How does the UK quantum sector compare to other countries?
While the UK has led the way on quantum software, when it comes to hardware, US companies dominate with nine of the top ten fastest quantum computers based on the other side of the Atlantic.
The US launched its own national quantum strategy in December 2018, pledging $1.2bn to back the National Quantum Initiative Act. This came just after the European Union had launched its own quantum flagship with €1bn funding. More recently, Germany has revealed a five-year quantum funding programme worth €2bn, and is currently constructing its first national quantum computer, in conjunction with IBM. France has got in on the act, and earlier this month officially launched its €1.8bn quantum strategy, and is developing a national hybrid quantum platform which it hopes will be used by a range of different industries.
As national funding grows, quantum financing from the private sector has also rocketed. Data from Pitchbook shows more than $1bn of venture capital cash was ploughed into quantum companies in 2021, up from $684m in 2020.
Is the UK keeping pace with this fast-moving sector? "France, Germany and the UK are definitely leading the way on quantum, not only in Europe but in the world," Shiraz argues. "If you look at the scale of funding and involvement I think the UK sits very well on a global basis, and I think it will remain front and centre of that ecosystem."
Professor Morton agrees. "There haven't been any new funding announcements [in the UK] recently, but the government programmes have been significant," he says. "We're in the middle of one of those at the moment, and quantum has emerged as a topic which is on the lips of the prime minister and his chief scientist, which is new and promising."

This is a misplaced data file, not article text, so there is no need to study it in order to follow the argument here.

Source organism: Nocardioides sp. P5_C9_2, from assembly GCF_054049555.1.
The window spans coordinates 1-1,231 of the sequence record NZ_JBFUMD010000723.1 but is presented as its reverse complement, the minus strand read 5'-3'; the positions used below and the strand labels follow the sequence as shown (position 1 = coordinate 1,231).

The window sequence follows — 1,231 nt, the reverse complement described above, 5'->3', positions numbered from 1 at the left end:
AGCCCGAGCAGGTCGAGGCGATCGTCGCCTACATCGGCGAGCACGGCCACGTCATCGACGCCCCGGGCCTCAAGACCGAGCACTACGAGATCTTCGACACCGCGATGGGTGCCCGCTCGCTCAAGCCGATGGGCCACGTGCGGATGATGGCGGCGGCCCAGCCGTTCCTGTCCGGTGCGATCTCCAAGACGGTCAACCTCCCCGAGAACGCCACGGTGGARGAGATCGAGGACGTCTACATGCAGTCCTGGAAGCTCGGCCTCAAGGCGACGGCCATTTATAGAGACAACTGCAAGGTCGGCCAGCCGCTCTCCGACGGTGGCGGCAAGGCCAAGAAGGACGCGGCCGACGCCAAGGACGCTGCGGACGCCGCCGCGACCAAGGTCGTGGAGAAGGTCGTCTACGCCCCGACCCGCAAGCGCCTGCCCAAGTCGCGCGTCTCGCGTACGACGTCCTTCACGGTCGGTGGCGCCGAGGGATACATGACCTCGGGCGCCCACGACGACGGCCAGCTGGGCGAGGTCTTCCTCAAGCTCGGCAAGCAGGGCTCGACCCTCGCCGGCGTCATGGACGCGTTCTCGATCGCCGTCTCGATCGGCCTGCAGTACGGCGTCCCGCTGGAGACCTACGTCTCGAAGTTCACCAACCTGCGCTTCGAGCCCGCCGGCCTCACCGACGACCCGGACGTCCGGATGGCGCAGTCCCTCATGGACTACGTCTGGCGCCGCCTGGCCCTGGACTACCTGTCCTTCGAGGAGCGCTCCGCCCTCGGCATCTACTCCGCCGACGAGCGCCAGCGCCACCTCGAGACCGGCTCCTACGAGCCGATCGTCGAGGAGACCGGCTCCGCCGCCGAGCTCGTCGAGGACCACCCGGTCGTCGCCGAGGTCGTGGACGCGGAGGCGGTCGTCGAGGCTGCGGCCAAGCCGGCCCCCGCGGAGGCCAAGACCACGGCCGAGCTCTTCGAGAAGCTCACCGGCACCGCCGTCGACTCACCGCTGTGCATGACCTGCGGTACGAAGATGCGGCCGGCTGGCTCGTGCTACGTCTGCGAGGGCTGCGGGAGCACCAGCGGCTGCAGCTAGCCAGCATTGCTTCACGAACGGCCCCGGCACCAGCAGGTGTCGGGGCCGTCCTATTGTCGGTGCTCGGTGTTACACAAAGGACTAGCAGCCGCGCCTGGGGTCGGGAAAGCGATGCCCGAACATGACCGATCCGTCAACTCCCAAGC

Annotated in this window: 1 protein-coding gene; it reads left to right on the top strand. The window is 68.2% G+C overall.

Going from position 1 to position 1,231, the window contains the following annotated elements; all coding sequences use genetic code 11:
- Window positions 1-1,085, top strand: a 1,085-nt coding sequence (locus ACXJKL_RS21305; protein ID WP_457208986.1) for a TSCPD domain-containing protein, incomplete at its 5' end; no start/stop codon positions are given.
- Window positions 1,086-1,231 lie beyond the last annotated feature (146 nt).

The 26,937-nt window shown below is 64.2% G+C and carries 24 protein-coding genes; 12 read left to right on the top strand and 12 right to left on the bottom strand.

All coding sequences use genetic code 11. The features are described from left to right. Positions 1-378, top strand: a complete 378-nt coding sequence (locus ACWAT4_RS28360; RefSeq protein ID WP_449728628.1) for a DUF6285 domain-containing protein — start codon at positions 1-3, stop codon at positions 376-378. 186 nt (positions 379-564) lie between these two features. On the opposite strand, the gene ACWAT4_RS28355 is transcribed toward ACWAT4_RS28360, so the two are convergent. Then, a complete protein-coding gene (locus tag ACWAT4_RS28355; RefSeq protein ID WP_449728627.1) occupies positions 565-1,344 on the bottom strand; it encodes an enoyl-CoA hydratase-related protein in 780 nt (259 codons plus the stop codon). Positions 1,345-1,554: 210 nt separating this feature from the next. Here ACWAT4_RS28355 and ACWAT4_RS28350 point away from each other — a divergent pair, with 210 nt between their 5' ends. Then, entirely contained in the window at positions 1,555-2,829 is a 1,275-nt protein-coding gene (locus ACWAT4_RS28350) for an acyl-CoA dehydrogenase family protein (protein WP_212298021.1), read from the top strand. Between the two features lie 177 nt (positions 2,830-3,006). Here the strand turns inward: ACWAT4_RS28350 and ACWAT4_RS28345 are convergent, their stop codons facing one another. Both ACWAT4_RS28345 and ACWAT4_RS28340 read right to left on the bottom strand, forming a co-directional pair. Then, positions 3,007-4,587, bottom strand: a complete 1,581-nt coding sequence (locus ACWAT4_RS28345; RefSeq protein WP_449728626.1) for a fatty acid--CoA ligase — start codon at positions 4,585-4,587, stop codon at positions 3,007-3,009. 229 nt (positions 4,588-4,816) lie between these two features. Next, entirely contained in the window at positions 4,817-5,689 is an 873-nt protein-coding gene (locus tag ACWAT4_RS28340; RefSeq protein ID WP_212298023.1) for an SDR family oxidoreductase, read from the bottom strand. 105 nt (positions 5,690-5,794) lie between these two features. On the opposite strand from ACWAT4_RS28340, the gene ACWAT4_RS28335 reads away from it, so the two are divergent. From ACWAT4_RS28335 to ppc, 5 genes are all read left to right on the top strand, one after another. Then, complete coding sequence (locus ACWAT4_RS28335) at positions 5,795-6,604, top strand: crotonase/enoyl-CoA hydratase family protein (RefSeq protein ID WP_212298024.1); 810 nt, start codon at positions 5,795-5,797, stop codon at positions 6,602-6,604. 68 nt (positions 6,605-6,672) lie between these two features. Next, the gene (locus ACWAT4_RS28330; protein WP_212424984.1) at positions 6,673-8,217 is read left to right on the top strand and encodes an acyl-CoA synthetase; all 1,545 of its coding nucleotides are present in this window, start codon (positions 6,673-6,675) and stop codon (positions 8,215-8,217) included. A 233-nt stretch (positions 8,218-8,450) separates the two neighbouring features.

How can the UK grow its quantum computing capabilities?
The current phase of governmental quantum funding runs until 2025, and Professor Morton says developing talent will be key to the next tranche of funding if the UK is to remain competitive. Like many tech sectors, quantum faces a skills shortage as commercial opportunities for deploying the technology develop at a faster rate than the talent pool grows. Industry body techUK says more than 400 quantum PhDs have been created by 30 UK universities, but this number needs to grow.
"The industry is going to live or die by the talent it can hire," says Professor Morton. "The UK has done a good job so far, and we've developed programs in quantum computing and quantum technology that have been very successful and become models that have been applied elsewhere in the world. Maintaining that stream of bright people, training them in quantum technologies, and then establishing the pipeline that allows them to take the jobs that we're creating in quantum computing is really critical."
Competition is likely to increase, too, as enthusiasm for quantum computing grows among businesses. According to a survey of 400 C-Suite executives by Accenture last year, 80% of UK companies have plans to scale quantum technologies in their organisations, putting the country ahead of the US (74%) and the global average (62%). Tech consultancies are also building out their quantum capabilities: last week French IT services provider CapGemini announced the launch of a quantum lab which will enable its clients to access and experiment with quantum technologies.
"As start-ups grow and bigger companies build out their quantum teams, you need people to fill those jobs and at the moment the supply isn't enough," says Morton.
However, Morton adds, the absence of tech giants in the UK is not necessarily a disadvantage for the country's quantum sector. "Quantum is such a new frontier that it's an area where you can look beyond the usual suspects, the Googles and the Microsofts, in terms of who is going to deliver the real breakthroughs," he explains. "In conventional computing, the interface and the platform and the customer base really matter because the hardware is operating at a broadly similar level.
"With quantum, if someone comes out with a system that has a higher number of qubits or higher fidelity (reliability) then people will use it. I think that provides huge opportunities for new players to disrupt the field and that's why there's so much excitement about it."